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Attention Discrimination: Theory and Field Experiments

  • Vojtech Bartos
  • Michal Bauer
  • Julie Chytilova
  • Filip Matejka

We link two important ideas: attention is scarce and a lack of information about an individual drives discrimination in selection decisions. We model how knowledge of ethnicity influences allocation of attention to available information about an applicant. When only a small share of applicants is accepted, negative stereotypes are predicted to lower attention, while the effect is opposite when most applicants are accepted. We test for such “attention discrimination” in two field experiments. We send emails responding to job offers and apartment-rental advertisements and monitor information acquisition, a new feature in this type of experiment. We vary the names of applicants to signal ethnicity and find that minority names are about half as likely to receive an invitation for an apartment viewing or a job interview. The novel finding is that minority names affect the likelihood of resumes being read on the labor market as well as an applicant’s personal website being inspected on the housing market, but the effects are opposite across the two markets. These results support the model's assumption of endogenous attention, which magnifies the role of prior beliefs in discrimination. The model implies persistence of discrimination in selection decisions, even if information about individuals is available and there are no differences in preferences, lower returns to employment qualifications for negatively stereotyped groups, and for policy, the important role of the timing of when a group attribute is revealed.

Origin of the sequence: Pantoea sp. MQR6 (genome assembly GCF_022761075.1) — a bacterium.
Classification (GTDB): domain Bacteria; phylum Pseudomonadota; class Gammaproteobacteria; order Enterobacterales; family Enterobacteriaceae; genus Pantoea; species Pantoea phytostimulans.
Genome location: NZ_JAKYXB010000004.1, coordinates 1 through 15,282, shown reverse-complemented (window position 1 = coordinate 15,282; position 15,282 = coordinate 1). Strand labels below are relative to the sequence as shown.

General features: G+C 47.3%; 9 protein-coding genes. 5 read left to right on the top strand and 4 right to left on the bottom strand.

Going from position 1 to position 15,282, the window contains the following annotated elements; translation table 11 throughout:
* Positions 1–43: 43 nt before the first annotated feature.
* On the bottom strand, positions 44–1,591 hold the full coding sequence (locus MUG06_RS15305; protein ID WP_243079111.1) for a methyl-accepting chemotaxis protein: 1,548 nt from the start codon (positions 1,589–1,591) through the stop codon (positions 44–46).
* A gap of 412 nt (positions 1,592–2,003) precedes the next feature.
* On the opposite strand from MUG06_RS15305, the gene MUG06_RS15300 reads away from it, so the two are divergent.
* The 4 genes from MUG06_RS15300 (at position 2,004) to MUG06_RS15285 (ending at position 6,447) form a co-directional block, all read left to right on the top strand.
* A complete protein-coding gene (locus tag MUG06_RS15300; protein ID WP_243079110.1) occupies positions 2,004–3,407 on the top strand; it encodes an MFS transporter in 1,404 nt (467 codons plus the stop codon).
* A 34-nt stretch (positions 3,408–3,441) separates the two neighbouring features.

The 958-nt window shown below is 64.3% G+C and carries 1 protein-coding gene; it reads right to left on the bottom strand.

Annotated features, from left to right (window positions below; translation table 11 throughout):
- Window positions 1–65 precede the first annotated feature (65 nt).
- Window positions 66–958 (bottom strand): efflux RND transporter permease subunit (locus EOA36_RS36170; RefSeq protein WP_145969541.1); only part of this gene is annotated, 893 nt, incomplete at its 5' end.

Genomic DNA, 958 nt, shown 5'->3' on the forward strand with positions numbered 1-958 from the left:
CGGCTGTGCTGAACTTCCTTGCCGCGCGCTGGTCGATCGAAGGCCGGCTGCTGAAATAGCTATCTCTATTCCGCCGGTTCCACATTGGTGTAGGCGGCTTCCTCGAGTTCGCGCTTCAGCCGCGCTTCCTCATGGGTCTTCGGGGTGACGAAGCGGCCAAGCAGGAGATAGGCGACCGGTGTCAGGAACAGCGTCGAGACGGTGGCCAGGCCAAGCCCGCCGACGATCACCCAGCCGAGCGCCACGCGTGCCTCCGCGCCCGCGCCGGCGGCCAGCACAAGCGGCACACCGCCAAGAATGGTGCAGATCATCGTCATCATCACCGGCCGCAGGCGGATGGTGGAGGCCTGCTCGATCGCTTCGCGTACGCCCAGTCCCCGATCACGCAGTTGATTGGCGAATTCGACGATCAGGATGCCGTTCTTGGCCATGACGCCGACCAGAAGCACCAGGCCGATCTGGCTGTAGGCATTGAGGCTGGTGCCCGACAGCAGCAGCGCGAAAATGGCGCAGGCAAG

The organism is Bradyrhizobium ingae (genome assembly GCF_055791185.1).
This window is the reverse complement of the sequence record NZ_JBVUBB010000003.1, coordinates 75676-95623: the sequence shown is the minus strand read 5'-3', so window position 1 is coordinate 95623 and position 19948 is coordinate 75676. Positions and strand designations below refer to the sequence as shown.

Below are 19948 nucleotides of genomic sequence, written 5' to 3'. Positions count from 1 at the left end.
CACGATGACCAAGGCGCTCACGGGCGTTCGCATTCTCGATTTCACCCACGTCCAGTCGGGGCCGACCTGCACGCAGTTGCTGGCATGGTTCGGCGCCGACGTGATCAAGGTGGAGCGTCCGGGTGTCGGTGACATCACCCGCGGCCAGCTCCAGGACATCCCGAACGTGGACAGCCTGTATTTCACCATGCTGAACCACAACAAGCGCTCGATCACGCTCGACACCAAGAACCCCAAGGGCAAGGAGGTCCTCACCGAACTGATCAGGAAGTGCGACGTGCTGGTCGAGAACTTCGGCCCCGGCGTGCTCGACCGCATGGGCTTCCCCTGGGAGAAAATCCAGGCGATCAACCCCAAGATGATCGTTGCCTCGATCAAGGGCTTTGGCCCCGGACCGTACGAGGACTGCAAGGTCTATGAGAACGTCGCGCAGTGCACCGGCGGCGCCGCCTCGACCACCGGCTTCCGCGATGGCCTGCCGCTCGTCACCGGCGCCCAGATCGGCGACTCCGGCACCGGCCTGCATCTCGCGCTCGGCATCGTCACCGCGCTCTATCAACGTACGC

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Paper provided by The Center for Economic Research and Graduate Education - Economics Institute, Prague in its series CERGE-EI Working Papers with number wp499.

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Date of creation: Dec 2013
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Handle: RePEc:cer:papers:wp499
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  1. Sims, Christopher A., 2003. "Implications of rational inattention," Journal of Monetary Economics, Elsevier, vol. 50(3), pages 665-690, April.
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